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Using With Ember Data

The current version of Ember Data is included with Ember CLI.

Ember Data has undergone some major reboots, drastically simplifying it and making it easier to use with the Ember resolver. Here's some tips for using it within Ember CLI.

To use ember-cli without Ember Data remove the dependency from package.json (the same applies for ic-ajax)

npm rm ember-data --save-dev


Models are critical in any dynamic web application. Ember Data makes making models extremely easy.

For example, we can create a todo model like so:

{% highlight javascript %} // models/todo.js import DS from 'ember-data';

const { Model, attr, hasMany } = DS;

export default Model.extend({ title: attr('string'), isCompleted: attr('boolean'), quickNotes: hasMany('quick-note') });

// models/quick-note.js import DS from 'ember-data';

const { Model, attr, belongsTo } = DS;

export default Model.extend({ name: attr('string'), todo: belongsTo('todo') });

{% endhighlight %}

Note, that filenames should be all lowercase and dasherized - this is used by the Resolver automatically.

Adapters & Serializers

Ember Data makes heavy use of per-type adapters and serializers. These objects can be resolved like any other.

Adapters can be placed at /app/adapters/type.js:

{% highlight javascript %} // adapters/post.js import DS from 'ember-data';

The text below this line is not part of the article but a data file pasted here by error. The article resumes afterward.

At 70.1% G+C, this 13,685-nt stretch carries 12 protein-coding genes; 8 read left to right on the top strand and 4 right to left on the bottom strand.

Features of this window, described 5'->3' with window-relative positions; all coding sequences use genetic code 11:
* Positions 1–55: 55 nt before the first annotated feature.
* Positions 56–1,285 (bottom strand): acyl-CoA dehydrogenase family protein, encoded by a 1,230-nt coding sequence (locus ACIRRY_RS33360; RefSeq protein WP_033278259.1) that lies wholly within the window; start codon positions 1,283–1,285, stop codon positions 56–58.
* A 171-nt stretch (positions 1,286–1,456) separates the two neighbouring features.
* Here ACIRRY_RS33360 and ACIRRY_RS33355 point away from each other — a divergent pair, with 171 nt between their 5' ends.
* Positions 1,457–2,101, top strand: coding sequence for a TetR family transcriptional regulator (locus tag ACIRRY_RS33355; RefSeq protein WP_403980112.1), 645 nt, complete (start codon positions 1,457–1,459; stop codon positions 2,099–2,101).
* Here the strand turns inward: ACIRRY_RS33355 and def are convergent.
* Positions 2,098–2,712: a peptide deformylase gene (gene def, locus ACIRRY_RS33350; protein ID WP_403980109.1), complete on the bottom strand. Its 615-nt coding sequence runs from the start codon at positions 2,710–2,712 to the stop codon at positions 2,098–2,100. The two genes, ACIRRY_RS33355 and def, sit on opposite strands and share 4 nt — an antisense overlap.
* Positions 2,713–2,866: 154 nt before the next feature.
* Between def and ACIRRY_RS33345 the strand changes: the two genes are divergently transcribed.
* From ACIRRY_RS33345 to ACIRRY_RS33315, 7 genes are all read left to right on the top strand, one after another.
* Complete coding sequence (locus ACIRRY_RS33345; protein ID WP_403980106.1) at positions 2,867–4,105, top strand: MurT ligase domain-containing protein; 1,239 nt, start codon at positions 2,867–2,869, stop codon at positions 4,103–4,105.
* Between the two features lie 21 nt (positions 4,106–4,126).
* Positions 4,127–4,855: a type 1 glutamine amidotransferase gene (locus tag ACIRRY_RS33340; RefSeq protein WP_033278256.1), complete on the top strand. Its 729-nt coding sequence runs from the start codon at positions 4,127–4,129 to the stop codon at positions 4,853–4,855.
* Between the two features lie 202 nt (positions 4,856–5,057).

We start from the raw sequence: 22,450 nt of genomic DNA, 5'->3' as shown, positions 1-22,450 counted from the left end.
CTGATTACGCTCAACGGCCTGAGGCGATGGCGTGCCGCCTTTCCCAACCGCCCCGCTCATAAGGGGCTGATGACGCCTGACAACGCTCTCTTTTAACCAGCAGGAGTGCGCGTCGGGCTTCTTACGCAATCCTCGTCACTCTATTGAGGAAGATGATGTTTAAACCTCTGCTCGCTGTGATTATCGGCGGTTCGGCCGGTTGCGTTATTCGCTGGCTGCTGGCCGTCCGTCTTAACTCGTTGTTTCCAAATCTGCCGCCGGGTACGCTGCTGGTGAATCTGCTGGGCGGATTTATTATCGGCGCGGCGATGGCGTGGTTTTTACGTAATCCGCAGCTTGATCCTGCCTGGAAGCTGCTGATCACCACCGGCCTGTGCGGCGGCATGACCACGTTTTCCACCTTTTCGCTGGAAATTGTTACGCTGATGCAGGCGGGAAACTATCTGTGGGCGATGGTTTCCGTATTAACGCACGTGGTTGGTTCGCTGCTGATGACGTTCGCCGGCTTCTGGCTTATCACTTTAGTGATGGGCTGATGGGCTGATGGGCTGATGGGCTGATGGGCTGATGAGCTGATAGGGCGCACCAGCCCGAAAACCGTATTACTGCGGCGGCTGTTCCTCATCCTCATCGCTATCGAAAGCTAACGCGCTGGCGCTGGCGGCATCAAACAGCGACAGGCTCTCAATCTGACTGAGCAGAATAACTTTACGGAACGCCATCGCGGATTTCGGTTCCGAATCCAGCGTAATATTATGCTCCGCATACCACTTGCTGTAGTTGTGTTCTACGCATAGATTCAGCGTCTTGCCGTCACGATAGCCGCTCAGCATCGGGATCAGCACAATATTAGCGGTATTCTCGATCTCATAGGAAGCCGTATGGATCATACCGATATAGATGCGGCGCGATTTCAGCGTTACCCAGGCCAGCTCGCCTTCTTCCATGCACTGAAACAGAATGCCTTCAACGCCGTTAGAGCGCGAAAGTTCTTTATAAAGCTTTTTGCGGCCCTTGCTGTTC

const { RESTAdapter } = DS;

export default RESTAdapter.extend({}); {% endhighlight %}

And its serializer can be placed in /app/serializers/type.js:

{% highlight javascript %} // serializers/post.js import DS from 'ember-data';

const { RESTSerializer } = DS;

export default RESTSerializer.extend({}); {% endhighlight %}

Application-level (default) adapters and serializers should be named adapters/application.js and serializers/application.js, respectively.


Ember CLI comes with an http-mock generator which is preferred to fixtures for development. Mocks have several advantages over fixtures, a primary one being that they interact with your application's adapters. Since you'll eventually be hooking your app up to a live API, it's wise to be testing your adapters from the onset.

To create a mock for a posts API endpoint, use

{% highlight bash %} ember g http-mock posts {% endhighlight %}

A basic ExpressJS server will be scaffolded for your endpoint under /your-app/server/mocks/posts.js. Once you add the appropriate JSON response, you're ready to go. The next time you run ember server, your new mock server will be listening for any API requests from your Ember app.

Note: Mocks are just for development. The entire /server directory will be ignored during ember build and ember test.

If you decide to use fixtures instead of mocks, you'll need to use reopenClass within your model class definitions. First, create a fixture adapter, either for a single model or your entire application:

{% highlight javascript %} // adapters/application.js import DS from 'ember-data';

const { FixtureAdapter } = DS;

export default FixtureAdapter.extend({}); {% endhighlight %}

Then add fixture data to your model class:

{% highlight javascript %} // models/author.js import DS from 'ember-data';

const { Model, attr } = DS;

let Author = Model.extend({ firstName: attr('string'), lastName: attr('string') });

Author.reopenClass({ FIXTURES: [ {id: 1, firstName: 'Bugs', lastName: 'Bunny'}, {id: 2, firstName: 'Wile E.', lastName: 'Coyote'} ] });

export default Author; {% endhighlight %}

Your Ember app's API requests will now use your fixture data.